|Nutritional Guidelines (per serving)|
|Amount per serving|
|% Daily Value*|
|Total Fat 3g||4%|
|Saturated Fat 0g||2%|
|Total Carbohydrate 5g||2%|
|Dietary Fiber 1g||3%|
|*The % Daily Value (DV) tells you how much a nutrient in a food serving contributes to a daily diet. 2,000 calories a day is used for general nutrition advice.|
Skip the expense and grease of deep-fried versions. Baked butternut squash chips are a crunchy, delicious snack that is both savory and naturally sweet. They don't take long to make in your oven and are much healthier than conventional chips.
Gather the ingredients.
Preheat oven to 400 F/204 C.
Cut off the round, seed-containing part of the squash and reserve it for another recipe. Cut off the stem end of the squash's neck. Slice off the thick skin.
Cut the butternut squash into very thin rounds or slices. They should be almost transparent. You can use a mandoline, the slicing blade of a food processor, a vegetable peeler, or a knife (be careful!) to do this.
Toss the squash slices with the oil, if using. Use your clean hands to separate the pieces and coat each of them with the oil.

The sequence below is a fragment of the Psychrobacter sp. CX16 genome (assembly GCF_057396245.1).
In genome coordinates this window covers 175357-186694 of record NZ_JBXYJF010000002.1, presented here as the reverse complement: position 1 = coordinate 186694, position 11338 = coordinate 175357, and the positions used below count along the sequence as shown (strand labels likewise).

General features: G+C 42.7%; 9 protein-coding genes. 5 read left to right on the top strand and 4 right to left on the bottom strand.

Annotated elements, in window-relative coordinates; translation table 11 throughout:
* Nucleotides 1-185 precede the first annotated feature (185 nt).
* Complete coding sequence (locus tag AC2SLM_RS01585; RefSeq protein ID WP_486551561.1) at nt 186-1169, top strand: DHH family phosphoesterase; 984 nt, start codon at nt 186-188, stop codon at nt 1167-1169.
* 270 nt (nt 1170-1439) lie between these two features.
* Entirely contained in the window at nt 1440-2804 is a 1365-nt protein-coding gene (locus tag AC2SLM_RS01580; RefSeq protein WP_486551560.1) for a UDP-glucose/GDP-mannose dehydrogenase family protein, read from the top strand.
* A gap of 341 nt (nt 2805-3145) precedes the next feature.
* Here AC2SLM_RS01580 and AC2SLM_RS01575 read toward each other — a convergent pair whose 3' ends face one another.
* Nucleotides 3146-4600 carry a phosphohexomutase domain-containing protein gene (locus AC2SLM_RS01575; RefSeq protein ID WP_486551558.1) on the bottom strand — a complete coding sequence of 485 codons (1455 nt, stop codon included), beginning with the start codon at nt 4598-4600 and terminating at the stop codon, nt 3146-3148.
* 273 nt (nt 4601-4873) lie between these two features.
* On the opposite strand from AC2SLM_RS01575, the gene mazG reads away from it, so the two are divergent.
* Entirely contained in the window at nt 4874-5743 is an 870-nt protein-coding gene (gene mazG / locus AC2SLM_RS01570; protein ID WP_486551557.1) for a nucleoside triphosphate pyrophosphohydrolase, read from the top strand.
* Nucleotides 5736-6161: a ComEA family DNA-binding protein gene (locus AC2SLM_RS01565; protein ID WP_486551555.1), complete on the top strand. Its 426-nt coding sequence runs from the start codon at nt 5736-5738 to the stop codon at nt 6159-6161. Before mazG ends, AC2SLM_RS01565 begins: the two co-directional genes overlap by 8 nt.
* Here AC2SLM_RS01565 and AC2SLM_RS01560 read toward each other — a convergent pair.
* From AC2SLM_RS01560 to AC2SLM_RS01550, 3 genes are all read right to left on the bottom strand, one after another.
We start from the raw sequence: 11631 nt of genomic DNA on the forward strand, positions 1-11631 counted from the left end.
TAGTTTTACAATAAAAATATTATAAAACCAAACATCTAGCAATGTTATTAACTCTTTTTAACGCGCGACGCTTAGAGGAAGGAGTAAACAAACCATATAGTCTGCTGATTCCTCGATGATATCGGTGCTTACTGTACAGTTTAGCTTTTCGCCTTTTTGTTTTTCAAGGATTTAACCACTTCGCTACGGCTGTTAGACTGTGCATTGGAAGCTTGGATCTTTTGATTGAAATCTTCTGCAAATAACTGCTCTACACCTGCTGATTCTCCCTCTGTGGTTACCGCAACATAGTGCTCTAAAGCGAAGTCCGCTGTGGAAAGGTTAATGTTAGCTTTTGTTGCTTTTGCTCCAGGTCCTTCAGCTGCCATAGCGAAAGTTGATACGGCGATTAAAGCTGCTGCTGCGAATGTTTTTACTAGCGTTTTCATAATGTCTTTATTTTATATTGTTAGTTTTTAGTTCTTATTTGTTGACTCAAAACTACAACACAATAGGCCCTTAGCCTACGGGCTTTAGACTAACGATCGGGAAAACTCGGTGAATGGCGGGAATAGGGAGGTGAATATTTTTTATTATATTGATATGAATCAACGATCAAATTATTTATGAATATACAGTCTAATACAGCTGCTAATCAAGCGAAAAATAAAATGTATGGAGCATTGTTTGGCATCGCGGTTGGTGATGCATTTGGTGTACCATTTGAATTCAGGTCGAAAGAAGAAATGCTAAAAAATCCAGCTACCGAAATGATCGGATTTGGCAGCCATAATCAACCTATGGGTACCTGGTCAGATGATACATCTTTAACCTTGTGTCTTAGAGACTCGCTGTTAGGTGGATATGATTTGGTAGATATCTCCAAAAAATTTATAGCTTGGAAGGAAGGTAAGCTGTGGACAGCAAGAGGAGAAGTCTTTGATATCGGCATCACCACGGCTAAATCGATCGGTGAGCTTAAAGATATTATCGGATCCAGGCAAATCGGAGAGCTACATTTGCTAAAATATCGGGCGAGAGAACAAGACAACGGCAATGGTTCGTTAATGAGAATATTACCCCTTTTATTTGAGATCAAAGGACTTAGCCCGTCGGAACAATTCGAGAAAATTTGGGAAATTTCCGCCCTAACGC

Line baking sheets with parchment paper. Arrange the butternut squash slices on the baking sheets in a single layer (make sure none of the slices overlap).
Bake for 20 to 35 minutes until the chips are curling up but still bright orange and not at all browned.
They may not seem fully crisp while they are still warm—take them out of the oven and let them cool off at room temperature for 10 minutes. They will crisp up the way cookies do after they come out of the oven.
If after the cooling off period they still aren't crisp, put them back into the 400 F/204 C oven for 5 to 10 minutes.
Sprinkle the salt, if using, over the chips.
Eat immediately or transfer, once cooled to room temperature, into airtight containers.
- The chips will retain their crunch for up to a week but can be stored for up to a month. If they start to lose their crispness, put them into a 250 F/120 C oven for 5 minutes.
- Try this recipe with other varieties of winter squash. Pumpkin and acorn squashes work well. Thinner fleshed winter squashes such as delicata are tasty but don't yield as many chips for the same amount of prep time. The only winter squash that is a total no-go for chips is spaghetti squash.